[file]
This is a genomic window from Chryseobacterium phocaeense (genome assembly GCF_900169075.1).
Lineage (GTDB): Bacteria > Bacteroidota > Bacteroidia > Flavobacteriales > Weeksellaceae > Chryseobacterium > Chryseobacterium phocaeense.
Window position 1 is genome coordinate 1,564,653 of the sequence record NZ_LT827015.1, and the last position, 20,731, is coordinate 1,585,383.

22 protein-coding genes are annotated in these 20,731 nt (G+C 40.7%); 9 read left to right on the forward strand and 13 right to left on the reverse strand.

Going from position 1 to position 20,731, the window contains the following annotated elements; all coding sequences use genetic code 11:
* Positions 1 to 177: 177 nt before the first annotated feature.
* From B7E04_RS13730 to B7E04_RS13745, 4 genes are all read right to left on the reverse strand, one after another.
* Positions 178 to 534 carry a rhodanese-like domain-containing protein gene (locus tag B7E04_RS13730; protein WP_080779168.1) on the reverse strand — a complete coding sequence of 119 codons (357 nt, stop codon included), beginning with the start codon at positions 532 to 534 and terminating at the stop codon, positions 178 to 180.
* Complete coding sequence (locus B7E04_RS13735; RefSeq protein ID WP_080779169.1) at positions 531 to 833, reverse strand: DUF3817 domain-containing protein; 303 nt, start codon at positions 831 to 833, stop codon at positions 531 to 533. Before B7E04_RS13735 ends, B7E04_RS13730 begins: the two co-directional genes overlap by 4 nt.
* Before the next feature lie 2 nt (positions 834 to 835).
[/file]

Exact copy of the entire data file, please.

This is a genomic window from Chryseobacterium phocaeense (genome assembly GCF_900169075.1).
Lineage (GTDB): Bacteria > Bacteroidota > Bacteroidia > Flavobacteriales > Weeksellaceae > Chryseobacterium > Chryseobacterium phocaeense.
Window position 1 is genome coordinate 1,564,653 of the sequence record NZ_LT827015.1, and the last position, 20,731, is coordinate 1,585,383.

22 protein-coding genes are annotated in these 20,731 nt (G+C 40.7%); 9 read left to right on the forward strand and 13 right to left on the reverse strand.

Going from position 1 to position 20,731, the window contains the following annotated elements; all coding sequences use genetic code 11:
* Positions 1 to 177: 177 nt before the first annotated feature.
* From B7E04_RS13730 to B7E04_RS13745, 4 genes are all read right to left on the reverse strand, one after another.
* Positions 178 to 534 carry a rhodanese-like domain-containing protein gene (locus tag B7E04_RS13730; protein WP_080779168.1) on the reverse strand — a complete coding sequence of 119 codons (357 nt, stop codon included), beginning with the start codon at positions 532 to 534 and terminating at the stop codon, positions 178 to 180.
* Complete coding sequence (locus B7E04_RS13735; RefSeq protein ID WP_080779169.1) at positions 531 to 833, reverse strand: DUF3817 domain-containing protein; 303 nt, start codon at positions 831 to 833, stop codon at positions 531 to 533. Before B7E04_RS13735 ends, B7E04_RS13730 begins: the two co-directional genes overlap by 4 nt.
* Before the next feature lie 2 nt (positions 834 to 835).